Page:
The Knapp Commission
- Pages: 15
- Word count: 3749
- Category: crime
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The purpose why the Knapp Commission came into existence in the 20-th century was the high level of corruption among the authorities meant to combat this evil. Since the old times, power has been often abused, and policemen, who are representatives of this power in the legal society, have many temptations in their service. It happened so that more and more police officers were falling into a bad habit of taking bribes and covering criminals. Why did they do it? Who made them? All these questions were to be answered by the independent investigation appointed by the Mayor of New York City, John V. Lindsay. The Commission took its name after its chairman, Whitman Knapp, the United States District Judge. What was the reason for it to come into existence, how was it formed and what were their findings – these are the questions to be answered by this work.
The Knapp Commission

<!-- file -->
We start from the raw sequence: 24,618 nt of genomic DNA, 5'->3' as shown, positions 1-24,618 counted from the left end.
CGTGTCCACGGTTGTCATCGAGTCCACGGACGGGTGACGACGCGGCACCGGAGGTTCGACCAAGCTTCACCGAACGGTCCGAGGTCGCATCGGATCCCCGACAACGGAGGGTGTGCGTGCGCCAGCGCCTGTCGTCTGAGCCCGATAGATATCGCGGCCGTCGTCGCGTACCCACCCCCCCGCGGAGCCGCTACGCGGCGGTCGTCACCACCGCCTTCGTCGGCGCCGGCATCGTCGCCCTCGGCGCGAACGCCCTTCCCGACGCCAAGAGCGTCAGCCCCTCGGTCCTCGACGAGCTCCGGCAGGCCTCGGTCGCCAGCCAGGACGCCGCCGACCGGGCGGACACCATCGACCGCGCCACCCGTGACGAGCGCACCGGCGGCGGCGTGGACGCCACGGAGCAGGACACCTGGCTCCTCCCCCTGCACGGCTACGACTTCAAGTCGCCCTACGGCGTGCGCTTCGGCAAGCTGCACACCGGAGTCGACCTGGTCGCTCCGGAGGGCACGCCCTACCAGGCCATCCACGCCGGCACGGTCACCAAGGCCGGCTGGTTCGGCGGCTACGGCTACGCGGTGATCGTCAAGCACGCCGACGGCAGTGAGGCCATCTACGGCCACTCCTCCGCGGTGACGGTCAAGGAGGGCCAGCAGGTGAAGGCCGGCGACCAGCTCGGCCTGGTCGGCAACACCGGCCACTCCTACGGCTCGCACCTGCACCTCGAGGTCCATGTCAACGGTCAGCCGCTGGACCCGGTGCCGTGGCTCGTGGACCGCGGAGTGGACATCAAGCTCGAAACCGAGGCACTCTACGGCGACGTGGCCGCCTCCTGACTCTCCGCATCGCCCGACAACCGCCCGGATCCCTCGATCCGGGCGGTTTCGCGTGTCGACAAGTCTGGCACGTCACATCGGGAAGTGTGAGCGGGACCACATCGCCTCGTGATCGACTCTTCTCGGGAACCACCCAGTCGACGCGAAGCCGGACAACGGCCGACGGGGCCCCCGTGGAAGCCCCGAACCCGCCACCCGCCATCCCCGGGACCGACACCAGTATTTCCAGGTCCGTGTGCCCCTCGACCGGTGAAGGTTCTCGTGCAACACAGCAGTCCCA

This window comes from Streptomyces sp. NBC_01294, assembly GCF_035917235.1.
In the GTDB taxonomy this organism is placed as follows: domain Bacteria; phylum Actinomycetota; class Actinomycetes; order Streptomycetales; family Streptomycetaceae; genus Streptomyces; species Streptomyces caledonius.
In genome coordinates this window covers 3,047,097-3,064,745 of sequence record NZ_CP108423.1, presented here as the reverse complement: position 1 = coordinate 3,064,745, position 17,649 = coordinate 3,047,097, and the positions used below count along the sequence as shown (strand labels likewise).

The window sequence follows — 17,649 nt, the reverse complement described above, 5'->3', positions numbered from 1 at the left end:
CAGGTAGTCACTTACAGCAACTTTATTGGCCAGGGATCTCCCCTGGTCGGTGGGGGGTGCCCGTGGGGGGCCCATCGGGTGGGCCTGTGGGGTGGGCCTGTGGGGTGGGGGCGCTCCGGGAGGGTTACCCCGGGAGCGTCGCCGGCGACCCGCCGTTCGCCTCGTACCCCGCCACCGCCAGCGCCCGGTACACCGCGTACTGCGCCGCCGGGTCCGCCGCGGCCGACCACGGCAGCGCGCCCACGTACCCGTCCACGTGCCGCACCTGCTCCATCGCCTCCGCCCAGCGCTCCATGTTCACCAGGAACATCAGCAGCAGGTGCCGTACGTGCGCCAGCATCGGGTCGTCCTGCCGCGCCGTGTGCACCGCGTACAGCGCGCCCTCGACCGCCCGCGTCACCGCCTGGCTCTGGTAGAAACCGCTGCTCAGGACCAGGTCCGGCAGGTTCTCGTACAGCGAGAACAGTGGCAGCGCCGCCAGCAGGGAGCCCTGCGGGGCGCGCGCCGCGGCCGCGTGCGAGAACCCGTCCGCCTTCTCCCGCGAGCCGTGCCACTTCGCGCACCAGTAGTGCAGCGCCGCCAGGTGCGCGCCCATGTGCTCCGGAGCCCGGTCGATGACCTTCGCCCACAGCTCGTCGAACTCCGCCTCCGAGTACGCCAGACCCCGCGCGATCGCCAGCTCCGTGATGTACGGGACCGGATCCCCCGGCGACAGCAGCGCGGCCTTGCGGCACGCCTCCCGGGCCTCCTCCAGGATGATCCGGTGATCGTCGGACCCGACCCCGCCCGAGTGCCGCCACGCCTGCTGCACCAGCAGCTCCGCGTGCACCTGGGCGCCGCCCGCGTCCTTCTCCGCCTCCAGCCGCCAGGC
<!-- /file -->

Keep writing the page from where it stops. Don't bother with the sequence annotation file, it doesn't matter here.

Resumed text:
In the “war against organized crime,” an array of law enforcement approaches have been legislated and implemented. These initiatives, in many respects, represent extraordinary investigative techniques that often require judicial authorization and/or oversight. Electronic surveillance, witness immunity, asset seizure and forfeiture, preventive detention, and anonymous juries require a level of judicial oversight not usually found in society’s response to crime. One mechanism that has received little attention but is arguably one of the most useful and valuable is the independent crime commission. This vehicle was recommended by the President’s Commission on Law Enforcement and Administration of Justice. By its recommendation, the states that have organized crime groups in operation should create and finance organized crime investigation commissions with independent, permanent status, with an adequate staff of investigators, and with subpoena powers. Such commissions should hold hearings and furnish periodic reports to the legislature, governor and law enforcement officials.